2003 Men's NCAA Tourney 2003 Men's NCAA Tourney

Posted: Monday April 07, 2003 11:11 AM

SI.comís Stewart Mandel breaks down the national championship.
Kansas (29-7) vs. Syracuse (29-5)
Monday, April 7, 9:21 p.m. EST (CBS)
Louisiana Superdome (54,500)
For sentimental types, it doesnít get much better than Monday nightís coaching matchup. With a combined 42 years at their schools and seven Final Four appearances, Syracuseís Jim Boeheim and Kansasí Roy Williams have won more NCAA tournament games without claiming the title than any other coaches. That drought will now come to an end for one of them. A victory would also be storybook for Kansasí two senior stars, Nick Collison and Kirk Hinrich, either of whom could have bolted for the NBA after last season but returned for one more shot at the title. But just because the Orangemenís brightest stars Carmelo Anthony and Gerry McNamara are only freshmen doesnít mean they donít want the prize just as badly.

  Kirk Hinrich Kirk Hinrich
Kansasí lightning-quick fast break obviously begins with its guards -- Hinrich, Aaron Miles, Keith Langford and Michael Lee -- all of whom are skilled ball-handlers capable of getting upcourt in the blink of an eye. Syracuseís McNamara and Kueth Duany, as well as backups Josh Pace and Billy Edelin, have to be careful to get back on defense, after both made and missed field goals. The versatile Hinrichís first instinct is to attack, but if the Orangemen are able to set up their 2-3 zone, the onus will be on him to hit his outside shots. The Jayhawks arenít always a great 3-point shooting team but they did make an impressive 8-of-19 in the semifinal against Marquette. Defensively, the Jayhawks have to get out and defend the feisty McNamara on the perimeter but also be careful not to let him penetrate. Miles will start out on him but look for Hinrich to assist.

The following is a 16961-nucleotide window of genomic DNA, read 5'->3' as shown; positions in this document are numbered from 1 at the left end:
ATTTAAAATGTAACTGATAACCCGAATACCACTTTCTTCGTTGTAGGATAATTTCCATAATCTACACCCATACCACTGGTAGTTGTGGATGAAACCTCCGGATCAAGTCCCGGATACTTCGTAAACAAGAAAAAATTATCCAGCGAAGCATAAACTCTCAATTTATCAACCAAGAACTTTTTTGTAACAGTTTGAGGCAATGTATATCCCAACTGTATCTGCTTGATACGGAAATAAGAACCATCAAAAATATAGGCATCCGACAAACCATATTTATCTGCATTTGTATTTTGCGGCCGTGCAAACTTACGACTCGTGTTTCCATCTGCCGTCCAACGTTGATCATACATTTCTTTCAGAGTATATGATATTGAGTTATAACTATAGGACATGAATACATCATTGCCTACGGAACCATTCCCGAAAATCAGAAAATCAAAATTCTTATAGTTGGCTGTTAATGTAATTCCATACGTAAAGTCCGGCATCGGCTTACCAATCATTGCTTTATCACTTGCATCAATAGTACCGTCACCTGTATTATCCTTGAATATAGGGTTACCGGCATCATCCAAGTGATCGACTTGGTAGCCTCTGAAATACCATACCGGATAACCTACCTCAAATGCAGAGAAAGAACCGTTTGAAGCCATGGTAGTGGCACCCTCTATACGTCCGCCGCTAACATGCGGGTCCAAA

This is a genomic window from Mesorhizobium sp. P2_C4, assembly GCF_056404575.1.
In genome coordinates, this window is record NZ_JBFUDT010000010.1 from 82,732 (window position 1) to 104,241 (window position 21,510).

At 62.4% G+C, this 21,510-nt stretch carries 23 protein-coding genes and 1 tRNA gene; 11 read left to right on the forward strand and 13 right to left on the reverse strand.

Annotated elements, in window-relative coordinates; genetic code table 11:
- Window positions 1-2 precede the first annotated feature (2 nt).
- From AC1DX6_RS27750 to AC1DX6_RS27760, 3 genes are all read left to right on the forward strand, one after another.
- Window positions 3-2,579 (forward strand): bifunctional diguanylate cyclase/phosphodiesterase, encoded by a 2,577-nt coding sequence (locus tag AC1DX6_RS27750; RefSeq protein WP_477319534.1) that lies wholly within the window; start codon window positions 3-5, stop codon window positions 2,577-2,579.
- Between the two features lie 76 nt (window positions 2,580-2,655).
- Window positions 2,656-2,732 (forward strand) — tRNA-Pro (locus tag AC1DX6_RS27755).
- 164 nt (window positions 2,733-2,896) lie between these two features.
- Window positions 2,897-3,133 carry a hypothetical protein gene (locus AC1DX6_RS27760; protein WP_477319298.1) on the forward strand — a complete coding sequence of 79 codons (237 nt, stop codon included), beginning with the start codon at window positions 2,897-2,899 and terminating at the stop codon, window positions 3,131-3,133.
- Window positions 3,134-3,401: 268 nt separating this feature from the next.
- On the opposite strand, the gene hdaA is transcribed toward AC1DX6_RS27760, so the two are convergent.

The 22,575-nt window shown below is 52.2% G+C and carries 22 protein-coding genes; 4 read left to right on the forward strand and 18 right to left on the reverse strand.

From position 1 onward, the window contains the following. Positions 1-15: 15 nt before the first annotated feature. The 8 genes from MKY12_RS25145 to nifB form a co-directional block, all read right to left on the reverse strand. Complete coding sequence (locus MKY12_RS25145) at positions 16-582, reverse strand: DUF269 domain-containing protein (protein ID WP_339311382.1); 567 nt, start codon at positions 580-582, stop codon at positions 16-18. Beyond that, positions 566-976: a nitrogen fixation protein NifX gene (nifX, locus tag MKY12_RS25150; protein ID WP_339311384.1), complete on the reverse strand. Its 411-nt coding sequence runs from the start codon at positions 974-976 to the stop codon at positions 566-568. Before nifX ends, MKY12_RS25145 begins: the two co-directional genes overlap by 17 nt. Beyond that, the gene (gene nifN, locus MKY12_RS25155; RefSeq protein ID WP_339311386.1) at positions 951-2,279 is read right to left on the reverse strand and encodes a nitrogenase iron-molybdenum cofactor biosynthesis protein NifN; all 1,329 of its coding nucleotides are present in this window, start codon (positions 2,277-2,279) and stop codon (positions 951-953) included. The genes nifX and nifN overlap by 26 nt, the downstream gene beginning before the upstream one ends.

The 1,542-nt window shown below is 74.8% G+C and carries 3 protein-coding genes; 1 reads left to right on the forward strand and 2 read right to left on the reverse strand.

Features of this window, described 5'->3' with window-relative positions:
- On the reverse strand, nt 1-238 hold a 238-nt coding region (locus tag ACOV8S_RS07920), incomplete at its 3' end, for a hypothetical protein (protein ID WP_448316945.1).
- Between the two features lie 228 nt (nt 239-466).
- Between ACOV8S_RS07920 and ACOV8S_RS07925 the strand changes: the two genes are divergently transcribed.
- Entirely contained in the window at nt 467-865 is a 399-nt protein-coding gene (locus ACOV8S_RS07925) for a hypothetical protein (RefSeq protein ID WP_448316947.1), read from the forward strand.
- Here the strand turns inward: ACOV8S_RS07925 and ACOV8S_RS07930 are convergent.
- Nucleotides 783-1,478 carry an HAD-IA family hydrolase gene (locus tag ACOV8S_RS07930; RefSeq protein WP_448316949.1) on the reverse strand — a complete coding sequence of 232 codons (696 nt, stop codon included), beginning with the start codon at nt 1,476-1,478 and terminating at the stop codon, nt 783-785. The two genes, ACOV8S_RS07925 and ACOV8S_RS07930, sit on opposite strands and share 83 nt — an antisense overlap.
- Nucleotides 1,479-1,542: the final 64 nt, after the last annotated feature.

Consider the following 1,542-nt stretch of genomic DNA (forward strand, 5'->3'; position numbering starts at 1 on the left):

Anthony Carmelo Anthony
Syracuse will present the most athletic frontcourt Kansas has seen. Superstar Carmelo Anthony, who had an astonishing 33 points and 14 rebounds in the semifinal against Texas, is capable of attacking inside or out and demands constant attention, yet he also distributes like a guard. And if the Jayhawksí forwards focus too hard on Anthony theyíre apt to get burned by Hakim Warrick, another athletic slasher. Swingman Langford draws the assignment on Anthony, but itís hard to imagine heíll be able to do it alone. KU All-American Collison, though a more traditional post player, has previously guarded perimeter players like Dukeís Dahntay Jones and may factor against Anthony. On offense, Collison and Jeff Graves have the luxury of a potential mismatch against Syracuseís Craig Forth and Jeremy McNeil, but only if KUís guards are able to break the Orangemenís zone. Their role may be more to crash the boards and get the Jayhawksí transition going.

Williams knows only one version of basketball, and thatís breakneck speed on offense, tight man-to-man on defense. Boeheimís claim to fame is the 2-3 zone. Which style will prove superior depends on how well theyíre executed. Syracuse knows it has to slow down Kansas but will only accomplish that if it makes shots on offense and gets back on defense. The Jayhawks will need to hit their outside shots and get to the glass. Neither team goes particularly deep, but each has a couple subs who could play key roles, the athletic Lee and Bryant Nash for Kansas and Edelin and Pace, two offensive sparkplugs, for Syracuse.

Syracuse forward Carmelo Anthony
Freshman, 6-8, 220 pounds
Kansas forward Nick Collison
Senior, 6-9, 255 pounds

It doesnít get much better than two of the nationís absolute top players squaring off in the national championship game. It remains to be seen how much theyíll actually go head-to-head, but itís hard to imagine the Jayhawks will be able to contain Anthony without Collisionís services. Anthony may be only a freshman but heís quite clearly the best athlete in college basketball. He put on a show against Texas and knows how to take over a game but is also smart enough to dish the ball when defenses focus too much on him. Collison is a classic post-up force who had his own monster game in the Sweet 16 against Duke. If heís able to establish position in the paint heíll be hard to stop. Defensively, he might not be able to shut down Anthony but could at least use his physical presence to alter the freshmanís game.

Itís an intriguing matchup because both teams play such different styles and create major matchup problems on either side. Kansas would love to pound it inside to Collision but may not be able to against the zone. Likewise, Syracuse would love to employ the zone throughout but may not be able to amidst Kansasí rapid transitions. The age factor -- Kansasí seniors vs. Syracuseís freshmen -- probably wonít play that much of a factor. But it is clear that the Orangemen will need a monster offensive game to keep up with the Jayhawks, and it would seem they already used that one up against Texas. Anthony alone will give Kansas more than its share of problems. But in the end, the Jayhawks will wear down Syracuse with their pace and deliver Williams his first national title.
The pick: Kansas 78, Syracuse 72

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